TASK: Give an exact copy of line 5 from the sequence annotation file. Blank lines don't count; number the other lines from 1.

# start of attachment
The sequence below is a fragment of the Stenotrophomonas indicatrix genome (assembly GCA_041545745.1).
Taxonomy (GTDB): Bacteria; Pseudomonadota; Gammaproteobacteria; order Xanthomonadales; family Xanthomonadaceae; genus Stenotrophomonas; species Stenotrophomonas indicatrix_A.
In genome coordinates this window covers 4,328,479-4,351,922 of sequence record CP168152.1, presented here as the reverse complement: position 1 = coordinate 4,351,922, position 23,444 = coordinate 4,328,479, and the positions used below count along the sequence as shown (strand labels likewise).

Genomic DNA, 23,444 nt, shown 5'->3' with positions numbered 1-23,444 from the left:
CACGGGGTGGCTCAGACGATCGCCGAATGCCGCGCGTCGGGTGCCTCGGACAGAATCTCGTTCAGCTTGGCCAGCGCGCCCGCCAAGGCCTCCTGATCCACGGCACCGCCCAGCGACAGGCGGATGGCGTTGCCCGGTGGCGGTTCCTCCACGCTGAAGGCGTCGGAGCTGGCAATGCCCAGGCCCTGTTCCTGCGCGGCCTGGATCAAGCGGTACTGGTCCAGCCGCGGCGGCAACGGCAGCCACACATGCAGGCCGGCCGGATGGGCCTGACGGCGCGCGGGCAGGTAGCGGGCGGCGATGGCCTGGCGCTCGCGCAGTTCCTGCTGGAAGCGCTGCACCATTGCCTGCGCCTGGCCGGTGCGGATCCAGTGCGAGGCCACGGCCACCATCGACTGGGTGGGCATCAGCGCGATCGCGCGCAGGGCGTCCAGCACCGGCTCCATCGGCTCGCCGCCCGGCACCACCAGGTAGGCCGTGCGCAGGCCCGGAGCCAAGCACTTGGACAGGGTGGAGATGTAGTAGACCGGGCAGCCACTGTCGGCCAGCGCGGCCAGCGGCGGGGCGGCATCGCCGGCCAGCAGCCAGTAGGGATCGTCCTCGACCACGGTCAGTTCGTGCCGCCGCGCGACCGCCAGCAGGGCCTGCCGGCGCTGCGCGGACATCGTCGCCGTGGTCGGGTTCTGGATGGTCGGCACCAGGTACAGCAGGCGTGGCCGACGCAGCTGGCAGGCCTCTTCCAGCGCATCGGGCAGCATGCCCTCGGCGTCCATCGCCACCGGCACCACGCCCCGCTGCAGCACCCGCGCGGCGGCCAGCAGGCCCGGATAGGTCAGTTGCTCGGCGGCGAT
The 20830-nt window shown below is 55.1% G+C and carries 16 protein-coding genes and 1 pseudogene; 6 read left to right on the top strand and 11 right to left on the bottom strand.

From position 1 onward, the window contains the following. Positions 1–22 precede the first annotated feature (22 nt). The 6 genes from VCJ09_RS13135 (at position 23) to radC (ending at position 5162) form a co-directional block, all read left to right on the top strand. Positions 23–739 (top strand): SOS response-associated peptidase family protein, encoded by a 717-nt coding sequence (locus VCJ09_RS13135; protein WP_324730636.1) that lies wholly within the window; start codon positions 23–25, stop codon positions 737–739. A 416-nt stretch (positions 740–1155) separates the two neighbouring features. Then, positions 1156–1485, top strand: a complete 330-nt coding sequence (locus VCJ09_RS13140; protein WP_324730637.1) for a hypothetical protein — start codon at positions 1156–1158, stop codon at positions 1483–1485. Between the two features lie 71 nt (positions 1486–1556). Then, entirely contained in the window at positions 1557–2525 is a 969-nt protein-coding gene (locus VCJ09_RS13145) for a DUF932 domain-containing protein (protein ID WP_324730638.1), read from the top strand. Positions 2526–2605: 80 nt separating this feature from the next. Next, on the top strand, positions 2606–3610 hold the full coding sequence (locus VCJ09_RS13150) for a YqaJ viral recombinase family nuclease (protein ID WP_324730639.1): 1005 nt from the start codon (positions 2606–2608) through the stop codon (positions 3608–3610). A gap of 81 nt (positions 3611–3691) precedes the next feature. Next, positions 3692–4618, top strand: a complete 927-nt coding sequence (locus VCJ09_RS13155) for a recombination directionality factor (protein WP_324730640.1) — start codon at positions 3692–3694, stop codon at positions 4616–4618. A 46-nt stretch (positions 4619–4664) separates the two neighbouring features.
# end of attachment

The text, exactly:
CACGGGGTGGCTCAGACGATCGCCGAATGCCGCGCGTCGGGTGCCTCGGACAGAATCTCGTTCAGCTTGGCCAGCGCGCCCGCCAAGGCCTCCTGATCCACGGCACCGCCCAGCGACAGGCGGATGGCGTTGCCCGGTGGCGGTTCCTCCACGCTGAAGGCGTCGGAGCTGGCAATGCCCAGGCCCTGTTCCTGCGCGGCCTGGATCAAGCGGTACTGGTCCAGCCGCGGCGGCAACGGCAGCCACACATGCAGGCCGGCCGGATGGGCCTGACGGCGCGCGGGCAGGTAGCGGGCGGCGATGGCCTGGCGCTCGCGCAGTTCCTGCTGGAAGCGCTGCACCATTGCCTGCGCCTGGCCGGTGCGGATCCAGTGCGAGGCCACGGCCACCATCGACTGGGTGGGCATCAGCGCGATCGCGCGCAGGGCGTCCAGCACCGGCTCCATCGGCTCGCCGCCCGGCACCACCAGGTAGGCCGTGCGCAGGCCCGGAGCCAAGCACTTGGACAGGGTGGAGATGTAGTAGACCGGGCAGCCACTGTCGGCCAGCGCGGCCAGCGGCGGGGCGGCATCGCCGGCCAGCAGCCAGTAGGGATCGTCCTCGACCACGGTCAGTTCGTGCCGCCGCGCGACCGCCAGCAGGGCCTGCCGGCGCTGCGCGGACATCGTCGCCGTGGTCGGGTTCTGGATGGTCGGCACCAGGTACAGCAGGCGTGGCCGACGCAGCTGGCAGGCCTCTTCCAGCGCATCGGGCAGCATGCCCTCGGCGTCCATCGCCACCGGCACCACGCCCCGCTGCAGCACCCGCGCGGCGGCCAGCAGGCCCGGATAGGTCAGTTGCTCGGCGGCGAT